"A Wonderful Challenge": Quebec's Way of Lacroix Begins
Ordained a bishop less than two years ago, the 53 year-old primate of Canada comes, much like his mentor, from an unusual pedigree. A member of the Pius X Secular Institute -- a new movement dedicated to a fresh approach to evangelization -- the new archbishop has been rocketed to the leadership of the church in the Francophone province after a priesthood (and, indeed, a life) that've seen significant stints outside of Quebec.
As a teenager, Lacroix and his family lived in Manchester, New Hampshire, where the future prelate attended a diocesan high school and the Benedictines' St Anselm's College. A decade later, the new primate was assigned to serve as a missionary in Colombia, where he spent ten years working the fields. Both English and Spanish figured into the archbishop's homily, where Lacroix underscored his commitment to a new evangelization of the famously-secularized "New France."
"In this country that is mine," he prayed, "I long to carry Your Name."
And, clearly, Hatman's heir is open to every means to accomplish the goal. Having launched a Twitter feed to mark his appointment, an iPad (with a Bible app installed on it) was among the offertory gifts presented at the Installation Mass -- held in the city's convention center -- along with a gift of a drum from the local First Nations, and a map of the Quebec church.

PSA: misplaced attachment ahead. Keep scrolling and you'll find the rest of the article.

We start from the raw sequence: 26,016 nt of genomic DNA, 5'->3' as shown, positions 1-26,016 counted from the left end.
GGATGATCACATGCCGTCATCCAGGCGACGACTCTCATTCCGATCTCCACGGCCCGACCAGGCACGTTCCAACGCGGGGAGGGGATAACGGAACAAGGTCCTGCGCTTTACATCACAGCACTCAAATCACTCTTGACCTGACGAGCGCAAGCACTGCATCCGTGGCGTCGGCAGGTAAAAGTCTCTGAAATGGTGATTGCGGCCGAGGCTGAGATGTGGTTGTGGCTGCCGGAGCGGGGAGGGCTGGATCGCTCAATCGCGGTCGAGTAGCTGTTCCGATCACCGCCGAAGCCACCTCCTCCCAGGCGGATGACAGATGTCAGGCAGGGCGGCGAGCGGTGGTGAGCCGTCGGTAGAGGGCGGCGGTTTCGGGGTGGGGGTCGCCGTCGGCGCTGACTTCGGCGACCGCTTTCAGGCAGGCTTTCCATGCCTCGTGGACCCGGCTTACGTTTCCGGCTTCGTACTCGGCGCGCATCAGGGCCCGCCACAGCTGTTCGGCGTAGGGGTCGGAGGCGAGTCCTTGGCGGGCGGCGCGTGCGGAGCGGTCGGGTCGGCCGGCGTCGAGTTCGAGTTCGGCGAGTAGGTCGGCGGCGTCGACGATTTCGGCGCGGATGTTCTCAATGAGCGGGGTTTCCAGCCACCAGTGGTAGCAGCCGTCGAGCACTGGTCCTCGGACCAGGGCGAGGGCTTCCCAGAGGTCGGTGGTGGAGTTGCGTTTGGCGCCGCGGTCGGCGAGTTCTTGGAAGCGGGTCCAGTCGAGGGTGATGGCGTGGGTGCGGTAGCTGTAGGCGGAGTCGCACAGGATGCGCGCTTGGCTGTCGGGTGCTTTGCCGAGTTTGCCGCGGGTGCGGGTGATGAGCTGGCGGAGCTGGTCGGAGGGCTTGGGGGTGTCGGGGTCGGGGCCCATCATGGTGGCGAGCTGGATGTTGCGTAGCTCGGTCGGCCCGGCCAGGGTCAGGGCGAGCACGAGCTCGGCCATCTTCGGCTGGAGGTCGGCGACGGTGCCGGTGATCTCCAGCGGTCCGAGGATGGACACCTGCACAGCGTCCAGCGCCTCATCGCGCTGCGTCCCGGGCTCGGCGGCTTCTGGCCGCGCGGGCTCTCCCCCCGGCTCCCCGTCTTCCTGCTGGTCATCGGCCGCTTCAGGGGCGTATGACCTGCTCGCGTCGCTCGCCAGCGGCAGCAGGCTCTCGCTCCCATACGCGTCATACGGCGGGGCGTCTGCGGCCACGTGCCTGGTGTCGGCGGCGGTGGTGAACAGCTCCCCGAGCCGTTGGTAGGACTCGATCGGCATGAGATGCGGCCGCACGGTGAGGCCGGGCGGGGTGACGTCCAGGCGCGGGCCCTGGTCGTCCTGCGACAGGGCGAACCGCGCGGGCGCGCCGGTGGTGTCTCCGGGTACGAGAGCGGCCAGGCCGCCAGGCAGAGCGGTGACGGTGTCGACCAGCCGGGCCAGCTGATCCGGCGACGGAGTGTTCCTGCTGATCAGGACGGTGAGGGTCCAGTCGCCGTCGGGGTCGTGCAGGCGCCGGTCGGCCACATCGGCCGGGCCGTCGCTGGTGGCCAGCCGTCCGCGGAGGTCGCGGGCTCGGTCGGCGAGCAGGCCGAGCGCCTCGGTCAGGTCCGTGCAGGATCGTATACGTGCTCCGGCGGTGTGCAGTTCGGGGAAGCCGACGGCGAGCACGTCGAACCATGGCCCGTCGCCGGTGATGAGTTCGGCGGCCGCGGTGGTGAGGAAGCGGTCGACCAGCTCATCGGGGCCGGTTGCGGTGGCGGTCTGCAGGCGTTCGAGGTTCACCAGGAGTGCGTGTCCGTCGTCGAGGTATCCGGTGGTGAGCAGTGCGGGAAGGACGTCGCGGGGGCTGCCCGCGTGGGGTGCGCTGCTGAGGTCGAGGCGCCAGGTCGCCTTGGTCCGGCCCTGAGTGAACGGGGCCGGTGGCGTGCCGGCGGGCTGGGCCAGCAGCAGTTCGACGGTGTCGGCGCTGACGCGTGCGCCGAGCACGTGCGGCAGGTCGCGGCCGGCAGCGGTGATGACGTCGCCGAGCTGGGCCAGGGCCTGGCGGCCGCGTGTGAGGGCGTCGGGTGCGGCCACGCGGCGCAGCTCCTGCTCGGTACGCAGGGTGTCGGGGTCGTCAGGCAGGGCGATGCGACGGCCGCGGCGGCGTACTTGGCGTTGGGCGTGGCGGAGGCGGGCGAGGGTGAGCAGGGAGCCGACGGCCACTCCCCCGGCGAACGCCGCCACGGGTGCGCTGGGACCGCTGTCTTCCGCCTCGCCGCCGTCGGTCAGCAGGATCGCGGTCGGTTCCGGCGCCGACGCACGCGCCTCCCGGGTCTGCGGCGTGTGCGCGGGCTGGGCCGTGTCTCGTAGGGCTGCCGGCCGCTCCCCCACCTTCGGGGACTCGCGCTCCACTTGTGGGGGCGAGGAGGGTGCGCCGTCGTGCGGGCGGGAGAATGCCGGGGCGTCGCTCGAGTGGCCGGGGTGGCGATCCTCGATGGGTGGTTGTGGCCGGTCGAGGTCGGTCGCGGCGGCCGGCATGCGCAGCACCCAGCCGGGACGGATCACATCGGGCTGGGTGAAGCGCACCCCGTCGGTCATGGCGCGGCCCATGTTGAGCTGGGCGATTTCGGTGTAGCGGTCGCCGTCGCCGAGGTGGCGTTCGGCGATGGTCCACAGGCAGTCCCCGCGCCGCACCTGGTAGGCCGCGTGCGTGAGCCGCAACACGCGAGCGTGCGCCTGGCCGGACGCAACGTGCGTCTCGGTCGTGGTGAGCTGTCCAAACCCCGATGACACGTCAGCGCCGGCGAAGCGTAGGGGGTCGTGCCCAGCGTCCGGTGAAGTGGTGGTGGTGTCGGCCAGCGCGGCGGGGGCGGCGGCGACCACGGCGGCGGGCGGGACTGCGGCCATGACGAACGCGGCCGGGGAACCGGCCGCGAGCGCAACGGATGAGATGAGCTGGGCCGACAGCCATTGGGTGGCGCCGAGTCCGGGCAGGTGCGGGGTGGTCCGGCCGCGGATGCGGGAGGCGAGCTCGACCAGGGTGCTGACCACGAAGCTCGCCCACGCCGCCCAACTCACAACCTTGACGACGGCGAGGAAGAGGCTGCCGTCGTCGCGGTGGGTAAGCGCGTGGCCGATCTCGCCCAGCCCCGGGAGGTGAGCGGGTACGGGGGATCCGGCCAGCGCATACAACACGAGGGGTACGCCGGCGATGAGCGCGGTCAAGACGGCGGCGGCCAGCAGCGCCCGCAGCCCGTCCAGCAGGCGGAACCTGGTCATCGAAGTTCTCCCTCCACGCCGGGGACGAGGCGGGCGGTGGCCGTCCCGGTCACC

While most of Lacroix's opening interventions in the press have been, as one would expect, Francophone, the primate did make an English-speaking splash in a Q&A with Holy Post, the religion blog of Canada's leading conservative paper, the National Post.
Here, some snips:
Q. [With weekly Mass attendance now hovering around 20%] what can you do to bring more people back into the pews?And, lastly, as for the primate's mentor, while the global docket of episcopal appointments over which Ouellet now presides is never-ending, the short-term future will see the prefect of the Congregation for Bishops spending a disproportionate amount of time tending the chairs at home.
A. I think the first thing is not to try to bring people back to the pews. People in Quebec will resist that. They don’t want us to use them as instruments that fill our pews and raise our statistics. That’s not our mission. Our mission is to bring people to a deeper relationship with the Lord and the Gospel and by doing that the rest falls into place. If God becomes the center of your life that changes everything and then people will find their way back to the Church. The Pope has said very clearly we’re not looking to build up numbers and statistics....
Q. Many of those in Quebec felt there was a time when the Church and the government were too close and the views of the Vatican were imposed on them. How do you deal with those fears?
Because of our history here and our recent history a lot of people are really afraid that we are going to start imposing things through the government. I have absolutely no nostalgic feelings for that time. I want to go forward. Of course, we have nothing to impose on anyone — not the government nor the people. We want to propose but not impose. We propose and present the message and people are free to accept it. In other times in Quebec history there was a greater closeness between government and the Church and it was hard to distinguish who was who. But we’re not there any more and we don’t want to go back. We want to look forward and see what kind of relationship we will have with the people. We need to find the right balance between what we had and what we have today. It’s a wonderful challenge.
Half of Quebec's 19 ordinaries reach the retirement age within the next two years. The province's departing group is led by Cardinal Jean-Claude Turcotte of Montreal, who turns 75 in June.